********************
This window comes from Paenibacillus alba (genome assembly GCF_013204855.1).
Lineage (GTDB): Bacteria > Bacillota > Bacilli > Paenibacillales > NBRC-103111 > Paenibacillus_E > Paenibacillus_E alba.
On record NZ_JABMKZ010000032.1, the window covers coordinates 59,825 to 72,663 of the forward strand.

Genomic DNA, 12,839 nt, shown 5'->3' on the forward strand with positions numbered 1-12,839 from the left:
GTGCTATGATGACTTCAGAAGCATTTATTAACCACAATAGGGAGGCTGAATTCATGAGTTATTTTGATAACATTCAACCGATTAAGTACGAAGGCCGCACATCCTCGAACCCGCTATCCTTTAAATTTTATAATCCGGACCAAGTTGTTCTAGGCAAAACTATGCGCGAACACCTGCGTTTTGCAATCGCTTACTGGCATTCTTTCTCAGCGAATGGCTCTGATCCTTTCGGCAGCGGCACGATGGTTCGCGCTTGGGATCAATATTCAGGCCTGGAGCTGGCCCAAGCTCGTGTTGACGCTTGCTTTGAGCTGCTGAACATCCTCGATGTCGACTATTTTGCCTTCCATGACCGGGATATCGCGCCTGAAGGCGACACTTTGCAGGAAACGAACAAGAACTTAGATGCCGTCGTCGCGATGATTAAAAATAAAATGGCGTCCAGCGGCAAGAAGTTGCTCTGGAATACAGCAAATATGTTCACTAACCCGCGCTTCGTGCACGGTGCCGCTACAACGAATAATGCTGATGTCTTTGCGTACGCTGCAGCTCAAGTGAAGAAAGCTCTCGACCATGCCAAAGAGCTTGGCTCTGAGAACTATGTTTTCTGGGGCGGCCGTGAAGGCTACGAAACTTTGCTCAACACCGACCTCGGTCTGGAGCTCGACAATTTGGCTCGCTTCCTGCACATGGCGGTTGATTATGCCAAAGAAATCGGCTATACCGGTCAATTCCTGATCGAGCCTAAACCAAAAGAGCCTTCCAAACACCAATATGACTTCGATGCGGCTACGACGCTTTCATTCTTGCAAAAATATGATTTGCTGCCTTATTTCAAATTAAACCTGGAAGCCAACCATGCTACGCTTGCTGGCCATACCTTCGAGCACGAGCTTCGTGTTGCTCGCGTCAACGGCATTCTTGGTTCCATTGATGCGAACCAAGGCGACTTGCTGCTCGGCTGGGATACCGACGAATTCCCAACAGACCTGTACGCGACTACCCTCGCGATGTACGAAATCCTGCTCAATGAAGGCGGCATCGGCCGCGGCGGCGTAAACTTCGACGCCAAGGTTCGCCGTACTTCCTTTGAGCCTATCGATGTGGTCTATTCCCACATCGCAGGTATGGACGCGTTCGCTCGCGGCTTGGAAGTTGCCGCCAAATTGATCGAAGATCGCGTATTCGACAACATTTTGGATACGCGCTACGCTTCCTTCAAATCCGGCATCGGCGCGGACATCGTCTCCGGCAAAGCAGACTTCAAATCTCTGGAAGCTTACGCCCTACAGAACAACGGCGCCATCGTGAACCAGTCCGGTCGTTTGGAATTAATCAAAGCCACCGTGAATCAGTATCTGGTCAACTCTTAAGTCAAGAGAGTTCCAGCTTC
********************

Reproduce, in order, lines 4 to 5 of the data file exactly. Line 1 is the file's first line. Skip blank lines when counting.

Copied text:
Genomic DNA, 12,839 nt, shown 5'->3' on the forward strand with positions numbered 1-12,839 from the left:
GTGCTATGATGACTTCAGAAGCATTTATTAACCACAATAGGGAGGCTGAATTCATGAGTTATTTTGATAACATTCAACCGATTAAGTACGAAGGCCGCACATCCTCGAACCCGCTATCCTTTAAATTTTATAATCCGGACCAAGTTGTTCTAGGCAAAACTATGCGCGAACACCTGCGTTTTGCAATCGCTTACTGGCATTCTTTCTCAGCGAATGGCTCTGATCCTTTCGGCAGCGGCACGATGGTTCGCGCTTGGGATCAATATTCAGGCCTGGAGCTGGCCCAAGCTCGTGTTGACGCTTGCTTTGAGCTGCTGAACATCCTCGATGTCGACTATTTTGCCTTCCATGACCGGGATATCGCGCCTGAAGGCGACACTTTGCAGGAAACGAACAAGAACTTAGATGCCGTCGTCGCGATGATTAAAAATAAAATGGCGTCCAGCGGCAAGAAGTTGCTCTGGAATACAGCAAATATGTTCACTAACCCGCGCTTCGTGCACGGTGCCGCTACAACGAATAATGCTGATGTCTTTGCGTACGCTGCAGCTCAAGTGAAGAAAGCTCTCGACCATGCCAAAGAGCTTGGCTCTGAGAACTATGTTTTCTGGGGCGGCCGTGAAGGCTACGAAACTTTGCTCAACACCGACCTCGGTCTGGAGCTCGACAATTTGGCTCGCTTCCTGCACATGGCGGTTGATTATGCCAAAGAAATCGGCTATACCGGTCAATTCCTGATCGAGCCTAAACCAAAAGAGCCTTCCAAACACCAATATGACTTCGATGCGGCTACGACGCTTTCATTCTTGCAAAAATATGATTTGCTGCCTTATTTCAAATTAAACCTGGAAGCCAACCATGCTACGCTTGCTGGCCATACCTTCGAGCACGAGCTTCGTGTTGCTCGCGTCAACGGCATTCTTGGTTCCATTGATGCGAACCAAGGCGACTTGCTGCTCGGCTGGGATACCGACGAATTCCCAACAGACCTGTACGCGACTACCCTCGCGATGTACGAAATCCTGCTCAATGAAGGCGGCATCGGCCGCGGCGGCGTAAACTTCGACGCCAAGGTTCGCCGTACTTCCTTTGAGCCTATCGATGTGGTCTATTCCCACATCGCAGGTATGGACGCGTTCGCTCGCGGCTTGGAAGTTGCCGCCAAATTGATCGAAGATCGCGTATTCGACAACATTTTGGATACGCGCTACGCTTCCTTCAAATCCGGCATCGGCGCGGACATCGTCTCCGGCAAAGCAGACTTCAAATCTCTGGAAGCTTACGCCCTACAGAACAACGGCGCCATCGTGAACCAGTCCGGTCGTTTGGAATTAATCAAAGCCACCGTGAATCAGTATCTGGTCAACTCTTAAGTCAAGAGAGTTCCAGCTTC